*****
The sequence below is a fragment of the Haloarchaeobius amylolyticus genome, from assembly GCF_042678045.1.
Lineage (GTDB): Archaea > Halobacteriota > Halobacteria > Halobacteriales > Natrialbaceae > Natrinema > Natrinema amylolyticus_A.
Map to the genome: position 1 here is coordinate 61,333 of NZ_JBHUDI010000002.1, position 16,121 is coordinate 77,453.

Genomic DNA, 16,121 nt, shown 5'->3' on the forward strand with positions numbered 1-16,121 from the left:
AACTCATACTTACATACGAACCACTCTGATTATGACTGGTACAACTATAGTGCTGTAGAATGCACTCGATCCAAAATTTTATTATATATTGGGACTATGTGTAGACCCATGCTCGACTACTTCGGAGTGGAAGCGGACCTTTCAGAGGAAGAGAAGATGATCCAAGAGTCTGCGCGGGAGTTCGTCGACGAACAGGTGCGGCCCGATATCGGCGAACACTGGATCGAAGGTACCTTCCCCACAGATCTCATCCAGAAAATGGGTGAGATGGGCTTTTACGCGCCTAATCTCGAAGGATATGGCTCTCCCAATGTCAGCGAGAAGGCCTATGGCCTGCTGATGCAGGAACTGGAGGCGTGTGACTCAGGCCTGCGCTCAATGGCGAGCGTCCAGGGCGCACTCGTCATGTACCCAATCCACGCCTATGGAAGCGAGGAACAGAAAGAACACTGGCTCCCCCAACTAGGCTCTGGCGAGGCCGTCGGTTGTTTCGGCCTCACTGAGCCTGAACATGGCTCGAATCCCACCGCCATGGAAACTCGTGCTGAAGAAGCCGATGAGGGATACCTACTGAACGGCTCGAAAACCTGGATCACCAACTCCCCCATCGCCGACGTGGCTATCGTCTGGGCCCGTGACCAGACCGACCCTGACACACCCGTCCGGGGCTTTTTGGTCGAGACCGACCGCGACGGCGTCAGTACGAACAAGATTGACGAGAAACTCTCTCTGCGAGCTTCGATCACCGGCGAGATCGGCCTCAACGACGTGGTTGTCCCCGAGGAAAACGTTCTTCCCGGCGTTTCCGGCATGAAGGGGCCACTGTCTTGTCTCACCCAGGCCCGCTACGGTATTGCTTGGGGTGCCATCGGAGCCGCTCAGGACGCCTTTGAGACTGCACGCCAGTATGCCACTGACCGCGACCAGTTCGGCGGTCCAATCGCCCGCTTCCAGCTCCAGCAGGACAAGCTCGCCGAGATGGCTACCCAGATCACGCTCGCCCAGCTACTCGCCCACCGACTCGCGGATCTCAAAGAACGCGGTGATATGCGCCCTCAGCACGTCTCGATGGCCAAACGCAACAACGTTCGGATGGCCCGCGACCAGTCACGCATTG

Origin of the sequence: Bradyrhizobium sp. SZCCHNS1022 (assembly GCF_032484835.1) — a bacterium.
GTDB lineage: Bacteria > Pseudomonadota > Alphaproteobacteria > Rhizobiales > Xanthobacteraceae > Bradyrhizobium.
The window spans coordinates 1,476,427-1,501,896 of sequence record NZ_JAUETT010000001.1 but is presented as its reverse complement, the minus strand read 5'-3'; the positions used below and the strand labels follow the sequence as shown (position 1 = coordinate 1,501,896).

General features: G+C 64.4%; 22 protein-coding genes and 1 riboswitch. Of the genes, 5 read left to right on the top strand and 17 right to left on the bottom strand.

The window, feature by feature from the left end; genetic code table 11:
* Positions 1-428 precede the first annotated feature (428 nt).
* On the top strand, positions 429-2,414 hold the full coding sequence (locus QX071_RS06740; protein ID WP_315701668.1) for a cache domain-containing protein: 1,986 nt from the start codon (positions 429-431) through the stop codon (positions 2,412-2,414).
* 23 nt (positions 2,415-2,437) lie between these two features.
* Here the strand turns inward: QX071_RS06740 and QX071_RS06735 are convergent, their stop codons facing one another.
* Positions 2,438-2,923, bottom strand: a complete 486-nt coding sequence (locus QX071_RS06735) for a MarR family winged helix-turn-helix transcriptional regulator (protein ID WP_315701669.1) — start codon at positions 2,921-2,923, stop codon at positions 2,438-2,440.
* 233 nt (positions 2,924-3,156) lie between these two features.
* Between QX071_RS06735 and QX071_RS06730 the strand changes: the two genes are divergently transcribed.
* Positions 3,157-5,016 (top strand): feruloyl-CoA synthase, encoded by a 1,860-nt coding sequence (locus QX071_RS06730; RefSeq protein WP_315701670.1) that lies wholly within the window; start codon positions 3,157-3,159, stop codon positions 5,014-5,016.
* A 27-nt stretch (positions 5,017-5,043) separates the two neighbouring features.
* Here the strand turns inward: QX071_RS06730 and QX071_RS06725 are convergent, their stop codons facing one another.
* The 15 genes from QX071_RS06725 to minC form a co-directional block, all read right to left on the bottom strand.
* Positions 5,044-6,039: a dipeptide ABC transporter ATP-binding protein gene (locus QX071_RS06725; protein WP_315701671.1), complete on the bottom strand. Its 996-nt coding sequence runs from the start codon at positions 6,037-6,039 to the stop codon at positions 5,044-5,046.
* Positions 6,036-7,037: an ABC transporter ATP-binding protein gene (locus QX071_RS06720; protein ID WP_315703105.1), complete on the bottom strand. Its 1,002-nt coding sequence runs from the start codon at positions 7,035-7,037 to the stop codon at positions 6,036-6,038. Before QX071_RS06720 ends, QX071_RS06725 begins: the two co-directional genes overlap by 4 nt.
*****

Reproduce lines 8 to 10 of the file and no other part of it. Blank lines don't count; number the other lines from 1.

The window spans coordinates 1,476,427-1,501,896 of sequence record NZ_JAUETT010000001.1 but is presented as its reverse complement, the minus strand read 5'-3'; the positions used below and the strand labels follow the sequence as shown (position 1 = coordinate 1,501,896).

General features: G+C 64.4%; 22 protein-coding genes and 1 riboswitch. Of the genes, 5 read left to right on the top strand and 17 right to left on the bottom strand.

The window, feature by feature from the left end; genetic code table 11: